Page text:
Australia’s tourism, hospitality and events industries have been devastated by COVID-19, but they are planning a road to recovery, says Dr Joanne Pyke, director of VU’s School for the Visitor Economy.
Key attractions, accommodation, transport, restaurants, sports venues, event companies and theatres across the country are estimated to be losing around $9 billion a month, according to the Tourism and Transport Forum, due to restrictions on travel and social distancing requirements.
But industry focus groups convened by the Victoria Tourism Industry Council (VTIC), indicate the sector is already preparing to ‘pivot, plan and position’ along a road to recovery.
"Remarkable examples are emerging of businesses pivoting – or transforming their traditional business model to address current conditions – such as taxi companies turning from passenger transport to courier services that deliver wine or pets."
The industry is also busy planning - completing IT systems upgrades and other ‘housework,’ as well as anticipating future trends, she said.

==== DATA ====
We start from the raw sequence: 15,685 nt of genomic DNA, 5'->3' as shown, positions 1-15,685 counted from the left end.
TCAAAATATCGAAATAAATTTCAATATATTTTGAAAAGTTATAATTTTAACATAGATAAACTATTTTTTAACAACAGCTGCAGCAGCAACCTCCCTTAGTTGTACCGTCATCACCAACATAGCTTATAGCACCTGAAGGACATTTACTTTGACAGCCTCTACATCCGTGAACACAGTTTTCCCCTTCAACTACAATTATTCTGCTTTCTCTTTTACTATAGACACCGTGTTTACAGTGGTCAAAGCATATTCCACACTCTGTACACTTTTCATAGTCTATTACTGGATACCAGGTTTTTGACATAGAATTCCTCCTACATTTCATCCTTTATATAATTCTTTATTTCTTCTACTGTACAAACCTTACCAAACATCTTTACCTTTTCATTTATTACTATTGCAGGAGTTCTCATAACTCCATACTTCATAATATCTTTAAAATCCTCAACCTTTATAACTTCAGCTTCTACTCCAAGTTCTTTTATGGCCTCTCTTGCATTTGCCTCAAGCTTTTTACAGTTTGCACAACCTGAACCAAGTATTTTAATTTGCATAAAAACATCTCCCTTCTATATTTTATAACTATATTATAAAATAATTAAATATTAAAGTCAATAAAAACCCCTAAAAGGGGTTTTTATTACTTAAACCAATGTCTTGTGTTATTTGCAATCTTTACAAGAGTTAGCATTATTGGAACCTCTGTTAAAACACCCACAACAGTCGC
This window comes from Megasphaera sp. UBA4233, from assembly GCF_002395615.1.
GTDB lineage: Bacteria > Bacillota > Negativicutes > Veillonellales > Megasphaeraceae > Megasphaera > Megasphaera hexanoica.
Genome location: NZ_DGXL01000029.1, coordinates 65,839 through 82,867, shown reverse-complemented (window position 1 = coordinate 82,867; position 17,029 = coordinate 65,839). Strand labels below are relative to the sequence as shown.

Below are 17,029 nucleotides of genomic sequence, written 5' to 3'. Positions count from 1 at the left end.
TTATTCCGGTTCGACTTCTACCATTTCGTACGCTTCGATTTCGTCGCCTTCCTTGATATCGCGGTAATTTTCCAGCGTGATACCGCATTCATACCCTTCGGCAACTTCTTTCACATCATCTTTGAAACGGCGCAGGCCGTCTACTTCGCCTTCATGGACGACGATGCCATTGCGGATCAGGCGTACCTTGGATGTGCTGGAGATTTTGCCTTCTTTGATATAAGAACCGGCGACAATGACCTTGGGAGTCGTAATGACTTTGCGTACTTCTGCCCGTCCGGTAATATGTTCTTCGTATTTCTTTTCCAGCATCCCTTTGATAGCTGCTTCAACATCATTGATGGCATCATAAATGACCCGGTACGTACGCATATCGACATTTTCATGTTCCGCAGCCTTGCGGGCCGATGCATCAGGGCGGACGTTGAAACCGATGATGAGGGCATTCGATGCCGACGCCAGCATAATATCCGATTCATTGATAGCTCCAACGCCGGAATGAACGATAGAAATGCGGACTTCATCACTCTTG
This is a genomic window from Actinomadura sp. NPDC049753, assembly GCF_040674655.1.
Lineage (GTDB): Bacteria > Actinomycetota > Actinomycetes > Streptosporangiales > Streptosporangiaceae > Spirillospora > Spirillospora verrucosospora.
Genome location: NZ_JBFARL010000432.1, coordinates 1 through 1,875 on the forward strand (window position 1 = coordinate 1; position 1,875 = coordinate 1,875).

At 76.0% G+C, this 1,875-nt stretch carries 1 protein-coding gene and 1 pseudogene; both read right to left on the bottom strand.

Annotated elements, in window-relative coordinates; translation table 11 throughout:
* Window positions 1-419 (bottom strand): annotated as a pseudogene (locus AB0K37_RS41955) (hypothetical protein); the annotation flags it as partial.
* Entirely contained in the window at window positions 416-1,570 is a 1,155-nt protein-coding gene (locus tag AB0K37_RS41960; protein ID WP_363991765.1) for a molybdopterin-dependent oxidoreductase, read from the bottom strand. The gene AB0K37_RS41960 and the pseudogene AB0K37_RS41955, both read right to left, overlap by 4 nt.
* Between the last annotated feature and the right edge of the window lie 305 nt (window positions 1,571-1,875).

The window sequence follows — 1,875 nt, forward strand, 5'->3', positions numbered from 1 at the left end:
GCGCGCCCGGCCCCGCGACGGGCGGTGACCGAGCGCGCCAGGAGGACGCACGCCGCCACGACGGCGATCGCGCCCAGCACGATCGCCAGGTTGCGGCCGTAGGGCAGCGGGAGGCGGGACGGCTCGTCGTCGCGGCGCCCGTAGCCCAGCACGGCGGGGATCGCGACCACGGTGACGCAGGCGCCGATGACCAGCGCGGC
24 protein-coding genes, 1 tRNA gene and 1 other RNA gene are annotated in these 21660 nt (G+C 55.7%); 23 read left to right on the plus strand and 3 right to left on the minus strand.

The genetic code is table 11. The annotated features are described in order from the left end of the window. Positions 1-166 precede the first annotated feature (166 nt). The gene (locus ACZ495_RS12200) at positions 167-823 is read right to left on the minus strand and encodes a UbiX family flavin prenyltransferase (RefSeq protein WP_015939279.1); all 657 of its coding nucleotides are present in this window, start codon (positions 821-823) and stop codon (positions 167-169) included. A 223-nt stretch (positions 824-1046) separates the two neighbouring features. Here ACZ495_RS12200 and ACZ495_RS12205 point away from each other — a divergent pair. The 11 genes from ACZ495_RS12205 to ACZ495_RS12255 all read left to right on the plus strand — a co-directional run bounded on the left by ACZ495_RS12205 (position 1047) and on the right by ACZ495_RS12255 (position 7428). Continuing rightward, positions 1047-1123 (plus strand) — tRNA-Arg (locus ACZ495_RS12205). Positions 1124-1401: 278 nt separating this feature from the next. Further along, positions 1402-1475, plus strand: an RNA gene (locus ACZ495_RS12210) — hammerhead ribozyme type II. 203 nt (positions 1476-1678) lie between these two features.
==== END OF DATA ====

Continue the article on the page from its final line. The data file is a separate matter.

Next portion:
While international travel remains closed, domestic tourism will grow with the greatest demand in areas such as nature-based experiences, health and wellness experiences and camping holidays, Dr Pyke said.
When international visitors return, industry planners anticipate, and are targeting, a more diverse spread of markets, with a reduction in group travel from China, she said.
The industry is also positioning itself by sending the right messages at the right time to future visitors of regions, events and attractions, she said.
"The tourism industry continues to communicate with its customers, past visitors, and future potential markets about its destinations and attractions. This can include providing virtual content as a replacement to the real thing so it can continue its relationships with the public."
Dr Pyke said in the same way that social isolation measures are expected to be lifted gradually, the focus of tourism marketing will be firmly on domestic tourism, which remains the backbone of the visitor economy.
"The industry is in shock but there are some silver linings that have surfaced during the crisis. It is forming new collaborations, and there’s a broad appreciation of tourism and the wider visitor economy as a generator of jobs, prosperity, and the experiences that make our lives joyful."
The School for the Visitor Economy
VU's School for the Visitor Economy is a cross-university school providing the hospitality and tourism industries with qualified professionals. It delivers industry-based programs across all qualification levels, from pre-vocational certificates to PhDs.
It is currently delivering courses remotely, and is working closely with industry to support business continuity, recovery, and long-term resilience-building.